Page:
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against itself, a house cannot stand. so in your 30-second close, give us some encouragement, and how you think we can walk under a new president -- president biden's administration -- with these economic debates and these divisions that we are still walking, and trying to walk out of. i will start with you, sam, over to you joe, and then close out with you, alan. >> thank you, angela. the first thing i would say is to remember that debate and division is not new. i would like to think that in a republic like the united states, you would actually have debates and disagreements about very important things, whether the subject's trade policy, or the discussion of a particular amendment to the constitution. it is quite normal to have these discussions. so thinking about things in that
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way is helpful. i also think, however, one way forward -- and this is a uniquely american theme -- is to go back and look at some of the principles we talked about today, that are so beautifully and powerfully expressed in the founding, in the lives of the founders, and in the founding documents. if america is to be true to itself, it is to undergo a true renewal in a typically american way, we have powerful, intellectual, cultural resources which i think america can turn to to renew itself in a way that, frankly, most other countries find very hard to do. >> thank you. thank you. joe? >> let me play off of those remarks. i have been thinking about a line from the catholic writer gk chesterton, who was making a case for christianity.
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he said it is not that christianity was tried and found wanting, it was found difficult. he was talking about wholehearted commitment to the people of virginia. i think a similar observation could be made about the american creed. that is not a religious creed. but don't misunderstand me the , concept of republican self-government, it requires a wholehearted commitment. as my colleagues have been suggesting a commitment to , govern ourselves. a commitment to we the people, not to the state, not to the smiling leviathan, because despotism as we all know is the easy way. it is the easy way. it is the road most traveled. but freedom, that is the harder path. we all know that. but it does offer the best hope of a society characterized by justice, as well as mercy. so to quote from lincoln, i think the whole family of man has a stake in the outcome. >> alan, close us out.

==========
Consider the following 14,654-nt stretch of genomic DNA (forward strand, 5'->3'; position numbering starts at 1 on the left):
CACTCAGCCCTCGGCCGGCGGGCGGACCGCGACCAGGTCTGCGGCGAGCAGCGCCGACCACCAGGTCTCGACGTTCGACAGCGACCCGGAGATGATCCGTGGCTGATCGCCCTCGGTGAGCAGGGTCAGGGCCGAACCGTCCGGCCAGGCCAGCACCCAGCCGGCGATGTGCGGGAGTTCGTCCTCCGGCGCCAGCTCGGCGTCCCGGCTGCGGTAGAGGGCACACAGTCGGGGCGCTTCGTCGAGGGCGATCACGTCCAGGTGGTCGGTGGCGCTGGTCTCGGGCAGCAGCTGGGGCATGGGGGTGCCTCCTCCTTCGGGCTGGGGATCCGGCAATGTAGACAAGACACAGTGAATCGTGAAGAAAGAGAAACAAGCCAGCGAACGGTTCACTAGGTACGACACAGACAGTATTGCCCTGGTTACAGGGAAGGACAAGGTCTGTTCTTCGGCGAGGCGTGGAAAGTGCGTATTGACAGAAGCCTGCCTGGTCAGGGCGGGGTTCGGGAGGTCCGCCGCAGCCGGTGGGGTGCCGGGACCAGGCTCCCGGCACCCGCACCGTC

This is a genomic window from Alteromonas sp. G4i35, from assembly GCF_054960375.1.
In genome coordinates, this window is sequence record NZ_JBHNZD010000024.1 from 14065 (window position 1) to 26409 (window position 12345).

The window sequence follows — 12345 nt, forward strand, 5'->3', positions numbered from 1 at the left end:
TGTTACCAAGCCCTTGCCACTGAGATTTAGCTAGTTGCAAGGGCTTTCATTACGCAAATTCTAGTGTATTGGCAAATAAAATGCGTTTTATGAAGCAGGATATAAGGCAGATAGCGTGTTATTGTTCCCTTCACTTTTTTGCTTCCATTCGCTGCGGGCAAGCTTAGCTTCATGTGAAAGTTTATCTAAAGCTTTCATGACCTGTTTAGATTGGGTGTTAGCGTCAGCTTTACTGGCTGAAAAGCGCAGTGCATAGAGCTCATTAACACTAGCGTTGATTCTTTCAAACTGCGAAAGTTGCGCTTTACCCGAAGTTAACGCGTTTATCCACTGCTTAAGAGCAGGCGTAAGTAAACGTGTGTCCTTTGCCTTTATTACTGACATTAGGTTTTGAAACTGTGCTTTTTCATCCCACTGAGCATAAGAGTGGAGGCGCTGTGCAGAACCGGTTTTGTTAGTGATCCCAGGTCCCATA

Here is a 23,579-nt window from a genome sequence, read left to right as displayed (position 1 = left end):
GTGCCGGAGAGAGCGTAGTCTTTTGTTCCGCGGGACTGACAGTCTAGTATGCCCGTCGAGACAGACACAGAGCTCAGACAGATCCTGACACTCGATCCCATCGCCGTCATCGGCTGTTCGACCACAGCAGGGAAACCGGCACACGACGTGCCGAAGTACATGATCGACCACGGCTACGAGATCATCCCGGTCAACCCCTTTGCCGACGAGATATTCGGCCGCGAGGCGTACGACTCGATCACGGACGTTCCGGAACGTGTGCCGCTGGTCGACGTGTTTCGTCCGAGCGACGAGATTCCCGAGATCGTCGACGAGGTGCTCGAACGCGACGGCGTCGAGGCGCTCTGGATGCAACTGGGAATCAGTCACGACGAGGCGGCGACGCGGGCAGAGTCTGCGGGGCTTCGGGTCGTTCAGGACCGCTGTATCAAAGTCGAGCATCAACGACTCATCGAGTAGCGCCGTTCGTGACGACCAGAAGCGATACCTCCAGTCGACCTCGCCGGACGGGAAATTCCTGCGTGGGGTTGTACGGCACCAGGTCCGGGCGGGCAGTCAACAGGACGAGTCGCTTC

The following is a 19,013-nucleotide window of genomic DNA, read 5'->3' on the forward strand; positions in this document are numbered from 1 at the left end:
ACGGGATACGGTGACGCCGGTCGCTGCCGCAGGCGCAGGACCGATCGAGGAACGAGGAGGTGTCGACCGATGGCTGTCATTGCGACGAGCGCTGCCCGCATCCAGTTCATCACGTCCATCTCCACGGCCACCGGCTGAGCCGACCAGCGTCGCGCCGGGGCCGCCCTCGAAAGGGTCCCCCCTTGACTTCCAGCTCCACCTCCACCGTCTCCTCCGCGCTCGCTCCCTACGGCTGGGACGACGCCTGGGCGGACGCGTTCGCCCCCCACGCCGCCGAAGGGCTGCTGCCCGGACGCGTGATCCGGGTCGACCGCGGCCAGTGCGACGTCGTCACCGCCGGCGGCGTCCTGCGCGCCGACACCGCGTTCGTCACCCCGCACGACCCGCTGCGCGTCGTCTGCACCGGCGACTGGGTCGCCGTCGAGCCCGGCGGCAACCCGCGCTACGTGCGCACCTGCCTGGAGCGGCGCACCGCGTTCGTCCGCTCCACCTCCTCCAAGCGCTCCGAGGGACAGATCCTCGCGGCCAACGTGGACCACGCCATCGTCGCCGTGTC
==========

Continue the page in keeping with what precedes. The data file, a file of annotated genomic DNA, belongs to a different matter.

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>> angela, i have been a student of abraham lincoln for many, many years, as many people know, and i know better words to close with than the words he used at the closed of his first inaugural address, when once again, the nation faced the stark prospect of civil war. i am loathe to close, lincoln said. we are not enemies, but friends. we must not be enemies. though passion may have strained, it must not break our bonds of affection. the mystic chords of memory, stretching from every battlefield and patriot grave, to every living heart and heart stone all over this broad land will yet swell the corners of the union when again touched, as
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surely they will be, by the better angels of our nature. >> well said. i just want to thank each of you for sharing your insight on the struggle over the meaning of america, and putting in perspective when you put the two words together -- civil war. thank you to our audience for joining us for this important conversation. if you work on the hill, at a think tank, or have questions, please contact us using the information on the screen. we would love to continue the conversation. after this event, you will receive a survey and we help you complete the survey so we get an idea of what you care about and how to bring more information to the public square. to see the events we have coming up, check out heritage.org/events. and again, on behalf of our president, thank you from the
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entire heritage family for joining us and have a great day. ,>> former president trump became the first to first president to be impeached twice. this week, house managers delivered the articles of impeachment to the senate, with jamie raskin reading the article on the floor of the senate. >> donald trump warrants impeachment and removal from office and disqualification to hold any office of honor, trust and profit under the united states. >> so help you god. >> the following day, senators were sworn in as jurors in the trial. kentucky senator rand paul requested a point of order to dismiss the impeachment charge as unconstitutional. >> i make a point of order that this proceeding which would try a private citizen and not a vice
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president, president or civil officer, violates the constitution. >> the motion was tabled in a 55-45 senate vote. afterwards, the senate approved rules of the trial and adjourned until tuesday, february 9, marking the start of the impeachment trial. watch on c-span2, streamlined -- streamed live on c-span.org, or the free c-span radio app. association and executive director of alzheimer's impact movement. he's here to talk to us about the 10th anniversary of the national alzheimer's project act and about alzheimer's of america. good morning. guest: great to be here. host: let's set the stage with some basic information. what exactly is alzheimer's? guest: alzheimer's is a progressive disease.